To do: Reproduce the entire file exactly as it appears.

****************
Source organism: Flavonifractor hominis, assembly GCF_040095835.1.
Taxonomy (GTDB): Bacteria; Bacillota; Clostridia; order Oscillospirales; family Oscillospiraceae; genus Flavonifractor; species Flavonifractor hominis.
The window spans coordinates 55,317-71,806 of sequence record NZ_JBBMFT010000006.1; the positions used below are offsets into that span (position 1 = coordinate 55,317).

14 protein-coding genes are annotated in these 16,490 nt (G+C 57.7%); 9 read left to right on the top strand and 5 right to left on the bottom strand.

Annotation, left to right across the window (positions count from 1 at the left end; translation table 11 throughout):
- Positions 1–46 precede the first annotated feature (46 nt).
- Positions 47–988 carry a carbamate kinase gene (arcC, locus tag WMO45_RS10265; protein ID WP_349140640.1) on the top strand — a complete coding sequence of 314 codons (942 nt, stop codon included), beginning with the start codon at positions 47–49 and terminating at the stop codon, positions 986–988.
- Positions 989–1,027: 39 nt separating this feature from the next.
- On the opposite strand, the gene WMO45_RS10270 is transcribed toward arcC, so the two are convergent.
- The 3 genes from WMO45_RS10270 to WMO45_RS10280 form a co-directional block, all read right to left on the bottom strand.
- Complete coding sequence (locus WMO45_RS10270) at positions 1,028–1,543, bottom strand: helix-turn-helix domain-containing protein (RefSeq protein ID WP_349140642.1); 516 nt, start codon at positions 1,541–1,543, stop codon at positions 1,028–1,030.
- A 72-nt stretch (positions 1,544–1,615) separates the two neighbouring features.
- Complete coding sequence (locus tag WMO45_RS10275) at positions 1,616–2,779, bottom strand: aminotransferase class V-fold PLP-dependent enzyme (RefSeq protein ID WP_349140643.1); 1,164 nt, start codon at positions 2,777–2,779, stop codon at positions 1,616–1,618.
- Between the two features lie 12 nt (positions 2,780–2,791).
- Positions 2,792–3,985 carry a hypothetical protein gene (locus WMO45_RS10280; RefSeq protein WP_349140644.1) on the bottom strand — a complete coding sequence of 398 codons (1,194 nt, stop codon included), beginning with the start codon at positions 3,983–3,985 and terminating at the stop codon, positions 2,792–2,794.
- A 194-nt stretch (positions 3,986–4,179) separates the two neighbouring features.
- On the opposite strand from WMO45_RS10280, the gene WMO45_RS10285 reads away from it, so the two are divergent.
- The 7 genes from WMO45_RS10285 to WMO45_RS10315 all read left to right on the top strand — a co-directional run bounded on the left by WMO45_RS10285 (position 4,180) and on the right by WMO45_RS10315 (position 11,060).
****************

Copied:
Source organism: Flavonifractor hominis, assembly GCF_040095835.1.
Taxonomy (GTDB): Bacteria; Bacillota; Clostridia; order Oscillospirales; family Oscillospiraceae; genus Flavonifractor; species Flavonifractor hominis.
The window spans coordinates 55,317-71,806 of sequence record NZ_JBBMFT010000006.1; the positions used below are offsets into that span (position 1 = coordinate 55,317).

14 protein-coding genes are annotated in these 16,490 nt (G+C 57.7%); 9 read left to right on the top strand and 5 right to left on the bottom strand.

Annotation, left to right across the window (positions count from 1 at the left end; translation table 11 throughout):
- Positions 1–46 precede the first annotated feature (46 nt).
- Positions 47–988 carry a carbamate kinase gene (arcC, locus tag WMO45_RS10265; protein ID WP_349140640.1) on the top strand — a complete coding sequence of 314 codons (942 nt, stop codon included), beginning with the start codon at positions 47–49 and terminating at the stop codon, positions 986–988.
- Positions 989–1,027: 39 nt separating this feature from the next.
- On the opposite strand, the gene WMO45_RS10270 is transcribed toward arcC, so the two are convergent.
- The 3 genes from WMO45_RS10270 to WMO45_RS10280 form a co-directional block, all read right to left on the bottom strand.
- Complete coding sequence (locus WMO45_RS10270) at positions 1,028–1,543, bottom strand: helix-turn-helix domain-containing protein (RefSeq protein ID WP_349140642.1); 516 nt, start codon at positions 1,541–1,543, stop codon at positions 1,028–1,030.
- A 72-nt stretch (positions 1,544–1,615) separates the two neighbouring features.
- Complete coding sequence (locus tag WMO45_RS10275) at positions 1,616–2,779, bottom strand: aminotransferase class V-fold PLP-dependent enzyme (RefSeq protein ID WP_349140643.1); 1,164 nt, start codon at positions 2,777–2,779, stop codon at positions 1,616–1,618.
- Between the two features lie 12 nt (positions 2,780–2,791).
- Positions 2,792–3,985 carry a hypothetical protein gene (locus WMO45_RS10280; RefSeq protein WP_349140644.1) on the bottom strand — a complete coding sequence of 398 codons (1,194 nt, stop codon included), beginning with the start codon at positions 3,983–3,985 and terminating at the stop codon, positions 2,792–2,794.
- A 194-nt stretch (positions 3,986–4,179) separates the two neighbouring features.
- On the opposite strand from WMO45_RS10280, the gene WMO45_RS10285 reads away from it, so the two are divergent.
- The 7 genes from WMO45_RS10285 to WMO45_RS10315 all read left to right on the top strand — a co-directional run bounded on the left by WMO45_RS10285 (position 4,180) and on the right by WMO45_RS10315 (position 11,060).